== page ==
Coping with Your Fertility Problems During the Holidays

Fertility struggles during the holidays | Women & Infants' Fertility Center | Couple walking

Holiday anxiety is amplified for couples facing fertility problems, but there are ways to cope – and even thrive – in the midst of the season.

In some ways, the holidays can be difficult for everyone. What is supposed to be a time of lovely, warm celebrations often is fraught with stress. For couples and individuals coping with infertility, this pressure is often brought to a critical point.

Expectations at this time of year are always high. Perhaps you had fantasized about making an announcement to friends or family about a pregnancy. Festivities are sometimes child-focused, and this can be painful if you are struggling to conceive.

Family members might pose questions that they’ve avoided during the year. Without them realizing it, their questions may come across as intensely invasive and hurtful.

Setting boundaries about your fertility problems in advance

When combating the hardship of the season and coping with your fertility problems in a healthy way, it is best to prepare ahead of time. It’s a good idea to decide what sort of boundaries you feel are best for you. Some individuals keep their fertility struggle entirely private, while others feel comfortable sharing details with family members.

Sometimes, one member of the couple wants to share their fertility problems with family and another wants nothing of the sort. In this case, try to come to some compromise that allows both individuals to feel comfortable and nurtured.

Another idea is to share your dilemma with a trusted confidante, one who will be present at family gatherings. Let that person fend off some inquiries or steer conversation away when it becomes awkward.

Making alternative plans for just this year

Perhaps this is the year to choose a getaway instead of participating in the family holiday. If there are elderly family members you would feel guilty about missing, it might be nice to do something privately with them instead of joining an entourage of extended family (particularly if that group includes small children or babies).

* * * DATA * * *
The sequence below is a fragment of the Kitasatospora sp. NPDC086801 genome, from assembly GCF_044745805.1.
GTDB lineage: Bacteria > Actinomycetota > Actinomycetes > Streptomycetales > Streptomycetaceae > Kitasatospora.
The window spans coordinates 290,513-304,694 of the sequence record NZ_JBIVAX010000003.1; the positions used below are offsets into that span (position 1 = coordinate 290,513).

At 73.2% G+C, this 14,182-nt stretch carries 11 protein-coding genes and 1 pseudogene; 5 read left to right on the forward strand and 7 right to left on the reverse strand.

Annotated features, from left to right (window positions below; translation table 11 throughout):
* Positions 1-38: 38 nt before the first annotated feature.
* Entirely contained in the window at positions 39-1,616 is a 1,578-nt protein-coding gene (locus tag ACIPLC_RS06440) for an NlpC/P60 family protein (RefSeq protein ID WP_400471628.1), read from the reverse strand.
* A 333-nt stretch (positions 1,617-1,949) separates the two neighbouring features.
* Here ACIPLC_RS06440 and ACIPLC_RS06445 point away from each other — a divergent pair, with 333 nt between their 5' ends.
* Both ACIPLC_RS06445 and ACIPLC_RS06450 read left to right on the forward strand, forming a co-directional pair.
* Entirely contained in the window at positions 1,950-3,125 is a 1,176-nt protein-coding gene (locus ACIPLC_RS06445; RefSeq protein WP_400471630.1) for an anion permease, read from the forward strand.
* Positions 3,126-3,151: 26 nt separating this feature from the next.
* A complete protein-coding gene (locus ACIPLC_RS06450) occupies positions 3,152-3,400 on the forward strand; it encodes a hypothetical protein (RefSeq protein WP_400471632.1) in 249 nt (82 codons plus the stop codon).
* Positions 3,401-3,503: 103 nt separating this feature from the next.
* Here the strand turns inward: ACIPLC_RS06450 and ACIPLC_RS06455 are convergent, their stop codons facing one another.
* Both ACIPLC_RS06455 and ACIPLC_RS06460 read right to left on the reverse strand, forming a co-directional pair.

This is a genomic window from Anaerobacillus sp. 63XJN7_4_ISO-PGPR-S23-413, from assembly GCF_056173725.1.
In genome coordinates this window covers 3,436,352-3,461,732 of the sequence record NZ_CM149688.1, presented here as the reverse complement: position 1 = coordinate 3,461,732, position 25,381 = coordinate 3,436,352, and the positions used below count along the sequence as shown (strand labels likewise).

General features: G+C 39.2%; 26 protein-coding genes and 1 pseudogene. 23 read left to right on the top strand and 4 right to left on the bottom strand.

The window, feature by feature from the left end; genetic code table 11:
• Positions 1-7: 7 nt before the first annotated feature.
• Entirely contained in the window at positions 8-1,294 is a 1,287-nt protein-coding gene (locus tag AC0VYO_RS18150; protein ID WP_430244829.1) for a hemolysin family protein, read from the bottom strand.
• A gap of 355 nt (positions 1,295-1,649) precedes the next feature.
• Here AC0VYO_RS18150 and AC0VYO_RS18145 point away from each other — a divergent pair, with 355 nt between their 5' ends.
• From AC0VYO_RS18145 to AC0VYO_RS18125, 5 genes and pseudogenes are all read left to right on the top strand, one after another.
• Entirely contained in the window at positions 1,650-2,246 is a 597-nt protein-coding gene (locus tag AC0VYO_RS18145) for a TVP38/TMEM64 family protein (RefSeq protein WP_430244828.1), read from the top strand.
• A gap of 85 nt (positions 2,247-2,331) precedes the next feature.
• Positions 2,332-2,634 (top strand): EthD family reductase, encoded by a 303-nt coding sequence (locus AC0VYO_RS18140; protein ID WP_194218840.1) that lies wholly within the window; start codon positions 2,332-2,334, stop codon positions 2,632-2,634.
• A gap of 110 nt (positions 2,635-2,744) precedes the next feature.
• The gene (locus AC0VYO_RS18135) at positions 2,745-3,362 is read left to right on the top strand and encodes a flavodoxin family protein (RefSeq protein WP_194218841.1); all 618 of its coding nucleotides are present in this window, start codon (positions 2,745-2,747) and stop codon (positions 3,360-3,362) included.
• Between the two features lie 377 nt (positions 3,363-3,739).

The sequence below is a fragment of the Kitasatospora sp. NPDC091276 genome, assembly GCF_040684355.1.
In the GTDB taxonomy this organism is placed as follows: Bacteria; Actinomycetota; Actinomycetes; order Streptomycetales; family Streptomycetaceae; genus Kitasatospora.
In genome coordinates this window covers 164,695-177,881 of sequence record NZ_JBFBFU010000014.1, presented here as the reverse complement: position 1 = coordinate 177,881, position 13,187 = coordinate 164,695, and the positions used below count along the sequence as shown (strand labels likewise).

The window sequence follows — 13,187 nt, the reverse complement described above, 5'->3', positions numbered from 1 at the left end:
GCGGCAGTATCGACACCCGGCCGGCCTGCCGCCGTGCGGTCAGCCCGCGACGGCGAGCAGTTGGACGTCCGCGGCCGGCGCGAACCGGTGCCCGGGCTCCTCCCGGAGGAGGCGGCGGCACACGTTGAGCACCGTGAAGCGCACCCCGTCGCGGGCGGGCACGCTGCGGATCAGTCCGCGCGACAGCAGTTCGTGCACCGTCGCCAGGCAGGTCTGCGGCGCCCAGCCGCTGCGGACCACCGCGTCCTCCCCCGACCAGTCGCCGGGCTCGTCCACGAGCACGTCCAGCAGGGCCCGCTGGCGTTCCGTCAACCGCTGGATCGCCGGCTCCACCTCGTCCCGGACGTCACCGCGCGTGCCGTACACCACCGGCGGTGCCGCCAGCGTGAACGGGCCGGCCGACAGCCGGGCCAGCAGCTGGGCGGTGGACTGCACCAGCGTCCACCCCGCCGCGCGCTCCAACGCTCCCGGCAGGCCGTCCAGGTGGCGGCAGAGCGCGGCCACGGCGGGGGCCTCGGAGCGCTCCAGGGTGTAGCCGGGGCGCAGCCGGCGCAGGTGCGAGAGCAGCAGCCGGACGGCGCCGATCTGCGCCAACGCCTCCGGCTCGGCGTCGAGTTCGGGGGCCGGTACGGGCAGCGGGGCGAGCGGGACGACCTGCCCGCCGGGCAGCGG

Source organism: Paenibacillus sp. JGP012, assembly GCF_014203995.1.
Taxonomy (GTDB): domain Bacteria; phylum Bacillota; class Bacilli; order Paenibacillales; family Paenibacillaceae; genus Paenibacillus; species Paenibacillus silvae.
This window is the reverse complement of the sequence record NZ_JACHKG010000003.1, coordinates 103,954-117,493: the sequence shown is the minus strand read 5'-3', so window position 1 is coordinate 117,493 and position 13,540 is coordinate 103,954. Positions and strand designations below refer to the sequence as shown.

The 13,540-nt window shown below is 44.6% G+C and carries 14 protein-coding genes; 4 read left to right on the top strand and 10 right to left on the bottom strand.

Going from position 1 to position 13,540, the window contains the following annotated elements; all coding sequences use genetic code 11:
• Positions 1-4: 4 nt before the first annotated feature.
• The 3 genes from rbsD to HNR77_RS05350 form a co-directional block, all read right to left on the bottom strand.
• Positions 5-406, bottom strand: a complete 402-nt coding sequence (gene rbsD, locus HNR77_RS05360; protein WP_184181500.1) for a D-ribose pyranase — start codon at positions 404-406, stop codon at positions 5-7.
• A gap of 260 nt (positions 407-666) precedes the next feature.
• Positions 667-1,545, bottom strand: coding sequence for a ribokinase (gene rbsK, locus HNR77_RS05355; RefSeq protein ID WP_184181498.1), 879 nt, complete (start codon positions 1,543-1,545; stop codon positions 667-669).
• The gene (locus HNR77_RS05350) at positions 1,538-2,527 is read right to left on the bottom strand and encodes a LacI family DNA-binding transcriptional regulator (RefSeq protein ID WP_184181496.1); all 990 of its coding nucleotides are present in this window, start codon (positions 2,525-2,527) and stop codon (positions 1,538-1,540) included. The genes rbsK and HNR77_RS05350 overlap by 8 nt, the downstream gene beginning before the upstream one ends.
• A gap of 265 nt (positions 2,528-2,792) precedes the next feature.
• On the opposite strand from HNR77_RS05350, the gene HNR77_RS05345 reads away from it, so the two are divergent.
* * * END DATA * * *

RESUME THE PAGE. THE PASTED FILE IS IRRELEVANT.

Are there things you enjoy as a couple? Skiing or snorkeling or dancing? Activities can be a great way to de-stress and have fun. Choose activities that are adult oriented. Some people find it helpful to volunteer, or reach out somehow to those who are in need. Helping others who are less fortunate can be a great way to boost your mood and to feel useful.

Be kind to yourself

Throughout the season, think of ways to nurture yourself. Go for a massage, take a restorative yoga class, try reflexology. Think of friends who do not have young children, and go for a nice dinner or lunch with them. Limit shopping to what feels reasonable, perhaps online, or choose small stores that are not likely to be child-centered.

If you are not pregnant and you are not in part of your cycle when that is a possibility, you might enjoy a glass of wine or a festive cocktail. Do not deprive yourself any more than is necessary. Do beware of over-indulging though, as this might intensify feelings of depression.

If you have a counselor or participate in a support group, this is a good time to seek out this support and validation.

When coping with infertility, sometimes the best we can do is to basically get through this time of year. Keep your expectations reasonable, and practice self-compassion. This is not the year to mail out 1,000 Christmas cards or bake the perfect batch of cookies.

It might be the year to eliminate or streamline the holiday letter. Try to have some fun, and spend some quality time with people who are kind and supportive.

Remember, above all, to be kind to yourself!